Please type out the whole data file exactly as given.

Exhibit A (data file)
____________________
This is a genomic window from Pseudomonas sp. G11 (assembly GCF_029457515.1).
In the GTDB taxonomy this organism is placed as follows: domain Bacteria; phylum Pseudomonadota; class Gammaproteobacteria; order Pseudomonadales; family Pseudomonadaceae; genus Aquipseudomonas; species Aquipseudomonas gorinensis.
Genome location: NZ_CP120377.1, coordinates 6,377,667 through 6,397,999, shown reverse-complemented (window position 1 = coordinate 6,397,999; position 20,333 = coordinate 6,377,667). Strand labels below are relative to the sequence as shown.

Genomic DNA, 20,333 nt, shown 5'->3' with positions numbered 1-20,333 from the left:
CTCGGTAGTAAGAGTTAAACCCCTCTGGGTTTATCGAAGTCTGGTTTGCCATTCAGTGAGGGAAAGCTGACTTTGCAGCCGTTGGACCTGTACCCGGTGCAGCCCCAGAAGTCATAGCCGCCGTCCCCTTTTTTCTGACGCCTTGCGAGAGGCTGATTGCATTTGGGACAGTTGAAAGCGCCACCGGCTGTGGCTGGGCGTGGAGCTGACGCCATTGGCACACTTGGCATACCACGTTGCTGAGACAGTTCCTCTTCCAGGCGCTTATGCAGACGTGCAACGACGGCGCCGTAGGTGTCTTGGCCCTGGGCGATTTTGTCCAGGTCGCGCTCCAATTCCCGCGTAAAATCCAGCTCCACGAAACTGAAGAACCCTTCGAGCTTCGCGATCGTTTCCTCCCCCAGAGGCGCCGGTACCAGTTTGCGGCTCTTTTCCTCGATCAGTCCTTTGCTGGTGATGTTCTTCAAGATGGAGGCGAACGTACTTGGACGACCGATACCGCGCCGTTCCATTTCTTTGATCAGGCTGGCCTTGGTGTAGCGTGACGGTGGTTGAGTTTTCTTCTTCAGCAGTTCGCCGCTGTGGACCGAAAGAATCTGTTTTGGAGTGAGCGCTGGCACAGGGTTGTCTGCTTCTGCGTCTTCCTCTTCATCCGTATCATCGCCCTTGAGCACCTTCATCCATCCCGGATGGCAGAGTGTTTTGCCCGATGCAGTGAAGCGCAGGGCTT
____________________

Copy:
This is a genomic window from Pseudomonas sp. G11 (assembly GCF_029457515.1).
In the GTDB taxonomy this organism is placed as follows: domain Bacteria; phylum Pseudomonadota; class Gammaproteobacteria; order Pseudomonadales; family Pseudomonadaceae; genus Aquipseudomonas; species Aquipseudomonas gorinensis.
Genome location: NZ_CP120377.1, coordinates 6,377,667 through 6,397,999, shown reverse-complemented (window position 1 = coordinate 6,397,999; position 20,333 = coordinate 6,377,667). Strand labels below are relative to the sequence as shown.

Genomic DNA, 20,333 nt, shown 5'->3' with positions numbered 1-20,333 from the left:
CTCGGTAGTAAGAGTTAAACCCCTCTGGGTTTATCGAAGTCTGGTTTGCCATTCAGTGAGGGAAAGCTGACTTTGCAGCCGTTGGACCTGTACCCGGTGCAGCCCCAGAAGTCATAGCCGCCGTCCCCTTTTTTCTGACGCCTTGCGAGAGGCTGATTGCATTTGGGACAGTTGAAAGCGCCACCGGCTGTGGCTGGGCGTGGAGCTGACGCCATTGGCACACTTGGCATACCACGTTGCTGAGACAGTTCCTCTTCCAGGCGCTTATGCAGACGTGCAACGACGGCGCCGTAGGTGTCTTGGCCCTGGGCGATTTTGTCCAGGTCGCGCTCCAATTCCCGCGTAAAATCCAGCTCCACGAAACTGAAGAACCCTTCGAGCTTCGCGATCGTTTCCTCCCCCAGAGGCGCCGGTACCAGTTTGCGGCTCTTTTCCTCGATCAGTCCTTTGCTGGTGATGTTCTTCAAGATGGAGGCGAACGTACTTGGACGACCGATACCGCGCCGTTCCATTTCTTTGATCAGGCTGGCCTTGGTGTAGCGTGACGGTGGTTGAGTTTTCTTCTTCAGCAGTTCGCCGCTGTGGACCGAAAGAATCTGTTTTGGAGTGAGCGCTGGCACAGGGTTGTCTGCTTCTGCGTCTTCCTCTTCATCCGTATCATCGCCCTTGAGCACCTTCATCCATCCCGGATGGCAGAGTGTTTTGCCCGATGCAGTGAAGCGCAGGGCTT